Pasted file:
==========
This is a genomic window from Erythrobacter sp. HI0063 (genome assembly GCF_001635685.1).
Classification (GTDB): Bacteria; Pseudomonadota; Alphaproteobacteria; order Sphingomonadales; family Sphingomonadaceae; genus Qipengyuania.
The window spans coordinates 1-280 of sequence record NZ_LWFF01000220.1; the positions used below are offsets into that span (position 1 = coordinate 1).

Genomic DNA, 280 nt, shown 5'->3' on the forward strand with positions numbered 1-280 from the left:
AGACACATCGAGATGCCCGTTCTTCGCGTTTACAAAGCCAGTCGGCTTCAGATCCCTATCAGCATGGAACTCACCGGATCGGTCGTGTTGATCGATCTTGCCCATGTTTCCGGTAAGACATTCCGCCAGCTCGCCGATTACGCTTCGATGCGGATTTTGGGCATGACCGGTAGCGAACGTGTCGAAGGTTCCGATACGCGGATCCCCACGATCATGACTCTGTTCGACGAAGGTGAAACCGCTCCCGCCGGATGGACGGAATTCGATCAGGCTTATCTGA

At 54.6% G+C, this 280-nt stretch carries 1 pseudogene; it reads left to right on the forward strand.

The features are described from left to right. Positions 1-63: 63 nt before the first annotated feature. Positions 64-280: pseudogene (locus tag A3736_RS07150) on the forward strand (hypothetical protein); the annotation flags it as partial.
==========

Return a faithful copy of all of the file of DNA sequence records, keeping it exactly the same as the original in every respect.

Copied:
This is a genomic window from Erythrobacter sp. HI0063 (genome assembly GCF_001635685.1).
Classification (GTDB): Bacteria; Pseudomonadota; Alphaproteobacteria; order Sphingomonadales; family Sphingomonadaceae; genus Qipengyuania.
The window spans coordinates 1-280 of sequence record NZ_LWFF01000220.1; the positions used below are offsets into that span (position 1 = coordinate 1).

Genomic DNA, 280 nt, shown 5'->3' on the forward strand with positions numbered 1-280 from the left:
AGACACATCGAGATGCCCGTTCTTCGCGTTTACAAAGCCAGTCGGCTTCAGATCCCTATCAGCATGGAACTCACCGGATCGGTCGTGTTGATCGATCTTGCCCATGTTTCCGGTAAGACATTCCGCCAGCTCGCCGATTACGCTTCGATGCGGATTTTGGGCATGACCGGTAGCGAACGTGTCGAAGGTTCCGATACGCGGATCCCCACGATCATGACTCTGTTCGACGAAGGTGAAACCGCTCCCGCCGGATGGACGGAATTCGATCAGGCTTATCTGA

At 54.6% G+C, this 280-nt stretch carries 1 pseudogene; it reads left to right on the forward strand.

The features are described from left to right. Positions 1-63: 63 nt before the first annotated feature. Positions 64-280: pseudogene (locus tag A3736_RS07150) on the forward strand (hypothetical protein); the annotation flags it as partial.